PIP offers a challenge to fundamental assumptions that psychosocial factors are either secondary to physical pathology and should therefore resolve with correction of the abnormality; or are simply symptomatic epiphenomena which cloud the interpretation of the physical signs on which the spinal intervention should be based. For example, while surgery properly should be focused on surgical remediable abnormalities, with chronic disabling conditions there are often not clear indications for surgery, or, in the case of more complex chronic conditions, the surgery will need to be housed within a broader rehabilitative approach. This could include both psychological preparation for surgery and psychosocially oriented post-surgical management addressing reactivation (whether in terms of re-engagement in work or restitution of participation in valued activities). However, it must be emphasized that in PIP, what is offered is not psychological therapy but a psychologically informed approach to clinical care.


What skills then are needed and what objectives can be identified for such interventions?

Keefe37 has offered a useful 4-part classification of psychological interventions in which increasing expertise in psychological management is required.

  • Interview methods which include psychosocial evaluation as a core part of the assessment.
  • Incorporation of general principles of illness management using a patient-centred behavioral approach characterised by a focus on re-activation rather than pain, with appropriate encouragement for self-help and recognition of progress.
  • Use of specific treatment techniques such as goal setting and value-based outcomes.
  • Adoption of formal psychosocial treatment programs (e.g., use of manual and a pre-determined structure.

It is not being suggested that in spinal consultations clinicians do not already grapple with psychosocial factors, but they do not seem to do so systematically. In PIP we have an approach to tackling unnecessary levels of pain-associated disability, and pain-associated distress which offers a person-centred approach to spinal care that holds the promise of a more effective and acceptable approach to the management of spinal conditions. For some patients, the orthopaedic consultation is a good place to explore psychological issues and work together to resolve them. For others, referral may be indicated towards interventions that necessitate a higher level of skill in applying psychological techniques. We suggest that regardless of their settings (including private practice), orthopaedic surgeons create trusted networks with other practitioners who deliver psychological interventions. A referral to someone known and trusted is much easier to broach with patients, and they are more likely to comply.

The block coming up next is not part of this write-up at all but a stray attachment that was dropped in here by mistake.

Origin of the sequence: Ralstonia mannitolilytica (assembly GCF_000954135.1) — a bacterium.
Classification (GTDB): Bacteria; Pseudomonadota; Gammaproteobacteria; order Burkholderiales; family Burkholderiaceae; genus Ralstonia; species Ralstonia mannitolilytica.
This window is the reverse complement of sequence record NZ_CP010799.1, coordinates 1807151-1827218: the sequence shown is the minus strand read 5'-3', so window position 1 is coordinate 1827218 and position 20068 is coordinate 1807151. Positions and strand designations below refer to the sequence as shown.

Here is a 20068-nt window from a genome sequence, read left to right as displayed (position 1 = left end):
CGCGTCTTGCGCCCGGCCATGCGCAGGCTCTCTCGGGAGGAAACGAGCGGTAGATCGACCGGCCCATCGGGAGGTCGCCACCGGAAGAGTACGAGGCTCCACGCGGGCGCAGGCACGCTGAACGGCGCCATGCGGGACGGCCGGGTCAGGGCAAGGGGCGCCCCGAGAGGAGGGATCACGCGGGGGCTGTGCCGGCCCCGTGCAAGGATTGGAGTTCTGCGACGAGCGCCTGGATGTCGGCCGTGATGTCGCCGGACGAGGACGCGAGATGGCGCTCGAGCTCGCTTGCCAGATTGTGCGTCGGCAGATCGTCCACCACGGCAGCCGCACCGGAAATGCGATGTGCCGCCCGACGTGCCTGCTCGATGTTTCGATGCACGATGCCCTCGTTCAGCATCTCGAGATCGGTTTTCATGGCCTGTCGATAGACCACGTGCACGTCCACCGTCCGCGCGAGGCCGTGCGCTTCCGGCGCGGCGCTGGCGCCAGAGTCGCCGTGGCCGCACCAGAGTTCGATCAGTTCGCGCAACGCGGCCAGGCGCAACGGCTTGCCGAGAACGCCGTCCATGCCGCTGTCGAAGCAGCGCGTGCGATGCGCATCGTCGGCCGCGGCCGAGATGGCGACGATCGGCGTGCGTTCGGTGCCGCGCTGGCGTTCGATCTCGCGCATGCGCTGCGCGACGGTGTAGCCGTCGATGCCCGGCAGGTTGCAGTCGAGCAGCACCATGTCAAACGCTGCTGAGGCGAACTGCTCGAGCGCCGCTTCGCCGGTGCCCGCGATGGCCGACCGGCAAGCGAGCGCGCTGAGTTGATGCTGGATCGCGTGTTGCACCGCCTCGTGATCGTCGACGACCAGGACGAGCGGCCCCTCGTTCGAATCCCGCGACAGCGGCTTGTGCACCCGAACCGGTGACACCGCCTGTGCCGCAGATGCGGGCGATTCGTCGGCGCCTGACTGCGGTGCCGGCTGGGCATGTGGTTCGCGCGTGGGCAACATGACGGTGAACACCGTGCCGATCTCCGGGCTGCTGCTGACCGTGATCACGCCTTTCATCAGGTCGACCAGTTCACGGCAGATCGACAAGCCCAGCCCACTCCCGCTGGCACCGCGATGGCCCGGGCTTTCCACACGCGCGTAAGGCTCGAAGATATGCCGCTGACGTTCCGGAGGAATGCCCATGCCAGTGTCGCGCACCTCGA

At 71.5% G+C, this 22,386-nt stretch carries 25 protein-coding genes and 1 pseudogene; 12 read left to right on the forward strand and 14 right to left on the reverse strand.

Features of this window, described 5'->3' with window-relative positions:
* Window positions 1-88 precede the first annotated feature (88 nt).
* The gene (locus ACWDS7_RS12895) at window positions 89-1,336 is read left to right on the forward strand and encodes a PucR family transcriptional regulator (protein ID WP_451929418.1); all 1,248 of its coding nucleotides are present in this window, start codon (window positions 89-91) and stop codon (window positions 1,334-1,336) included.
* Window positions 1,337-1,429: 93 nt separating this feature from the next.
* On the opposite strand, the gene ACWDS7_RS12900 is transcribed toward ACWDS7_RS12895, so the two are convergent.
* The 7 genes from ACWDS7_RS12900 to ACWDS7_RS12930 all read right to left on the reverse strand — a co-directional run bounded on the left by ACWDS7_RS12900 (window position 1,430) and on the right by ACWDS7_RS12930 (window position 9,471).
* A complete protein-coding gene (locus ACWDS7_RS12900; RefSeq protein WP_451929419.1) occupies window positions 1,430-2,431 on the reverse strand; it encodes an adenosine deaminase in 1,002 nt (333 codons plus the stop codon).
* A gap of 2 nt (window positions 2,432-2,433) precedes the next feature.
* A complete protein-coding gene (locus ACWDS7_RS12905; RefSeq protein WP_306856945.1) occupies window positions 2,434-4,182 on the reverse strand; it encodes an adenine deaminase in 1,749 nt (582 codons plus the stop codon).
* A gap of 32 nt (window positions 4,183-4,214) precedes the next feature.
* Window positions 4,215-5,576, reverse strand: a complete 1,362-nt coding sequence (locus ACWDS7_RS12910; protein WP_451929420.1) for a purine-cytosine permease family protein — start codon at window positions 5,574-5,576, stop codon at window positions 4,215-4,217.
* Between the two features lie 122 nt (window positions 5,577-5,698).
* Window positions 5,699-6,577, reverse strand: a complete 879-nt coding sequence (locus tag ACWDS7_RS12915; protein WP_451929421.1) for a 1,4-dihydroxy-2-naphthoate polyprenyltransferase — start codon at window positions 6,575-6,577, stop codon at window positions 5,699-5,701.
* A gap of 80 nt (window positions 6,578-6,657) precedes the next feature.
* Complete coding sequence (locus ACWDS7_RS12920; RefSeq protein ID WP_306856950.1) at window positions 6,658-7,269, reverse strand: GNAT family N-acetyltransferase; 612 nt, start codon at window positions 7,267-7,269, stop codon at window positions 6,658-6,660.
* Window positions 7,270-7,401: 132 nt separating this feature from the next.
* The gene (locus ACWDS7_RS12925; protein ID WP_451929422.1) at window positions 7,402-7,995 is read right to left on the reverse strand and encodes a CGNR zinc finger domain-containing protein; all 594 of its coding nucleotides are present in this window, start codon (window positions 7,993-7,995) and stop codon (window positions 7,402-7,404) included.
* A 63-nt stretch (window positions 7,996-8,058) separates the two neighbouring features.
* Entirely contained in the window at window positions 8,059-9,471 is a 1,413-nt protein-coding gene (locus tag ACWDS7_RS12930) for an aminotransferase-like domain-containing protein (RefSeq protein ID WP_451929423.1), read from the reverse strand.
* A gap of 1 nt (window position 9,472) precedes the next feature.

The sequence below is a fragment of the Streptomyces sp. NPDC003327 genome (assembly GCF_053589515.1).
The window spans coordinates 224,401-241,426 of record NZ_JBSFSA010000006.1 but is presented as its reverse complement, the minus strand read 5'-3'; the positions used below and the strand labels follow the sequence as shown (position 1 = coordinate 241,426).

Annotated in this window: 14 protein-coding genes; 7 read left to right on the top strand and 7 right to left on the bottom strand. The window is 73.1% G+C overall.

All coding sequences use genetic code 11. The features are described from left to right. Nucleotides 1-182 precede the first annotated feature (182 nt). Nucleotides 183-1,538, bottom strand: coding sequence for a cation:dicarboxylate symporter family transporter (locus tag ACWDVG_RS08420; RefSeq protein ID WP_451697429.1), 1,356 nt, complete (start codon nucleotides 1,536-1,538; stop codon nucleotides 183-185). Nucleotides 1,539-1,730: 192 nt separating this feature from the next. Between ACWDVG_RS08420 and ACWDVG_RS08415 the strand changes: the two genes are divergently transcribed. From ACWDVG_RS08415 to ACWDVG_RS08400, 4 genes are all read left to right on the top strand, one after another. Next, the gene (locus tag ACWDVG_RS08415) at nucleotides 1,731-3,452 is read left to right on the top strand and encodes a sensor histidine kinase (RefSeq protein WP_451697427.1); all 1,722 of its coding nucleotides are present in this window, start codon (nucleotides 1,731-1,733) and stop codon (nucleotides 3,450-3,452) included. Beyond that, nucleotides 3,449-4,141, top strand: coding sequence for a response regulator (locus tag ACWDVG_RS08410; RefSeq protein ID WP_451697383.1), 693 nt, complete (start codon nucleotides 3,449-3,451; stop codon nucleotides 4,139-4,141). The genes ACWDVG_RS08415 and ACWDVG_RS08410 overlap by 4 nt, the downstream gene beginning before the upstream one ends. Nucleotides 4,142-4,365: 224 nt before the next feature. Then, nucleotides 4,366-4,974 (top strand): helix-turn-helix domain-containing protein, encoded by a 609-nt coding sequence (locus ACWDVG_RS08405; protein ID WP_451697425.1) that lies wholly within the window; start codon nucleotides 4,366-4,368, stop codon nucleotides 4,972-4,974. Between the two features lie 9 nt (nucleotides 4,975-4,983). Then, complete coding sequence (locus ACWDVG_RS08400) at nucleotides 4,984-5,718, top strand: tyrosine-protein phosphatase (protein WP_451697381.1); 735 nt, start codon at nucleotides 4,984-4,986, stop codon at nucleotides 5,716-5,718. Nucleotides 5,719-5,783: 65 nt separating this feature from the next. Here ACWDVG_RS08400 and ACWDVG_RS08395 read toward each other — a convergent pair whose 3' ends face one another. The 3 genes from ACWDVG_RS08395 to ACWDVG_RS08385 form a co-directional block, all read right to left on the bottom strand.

• All clinicians working with people with pain should familiarize themselves with the influence common problems, including distress, catastrophic thinking, fear and avoidance, and withdrawal from activities. Clinicians should be comfortable eliciting information about these and avoid applying psychiatric interpretations to normal, if unhelpful, processes associated with loss and pain. This often involves learning to stop interrupting patients.
  • Clinicians’ should be able to screen for such psychological issues with a mind to triage and appropriate treatment. For some, this might include a screening tool, for others, a set of questions and follow-up prompt to ensure they elicit the full picture.
  • Clinicians should be able to engage with a variety of psychological techniques, such as problem-solving, value-led goal setting and graded activation.
  • When feeling out of their depth or uncomfortable, clinicians should have an established referral network of other practitioners who have additional expertise in psychological management. Clinicians should also be ready to recognize their boundaries and limitations, especially in reference to complex psychiatric co-morbidity.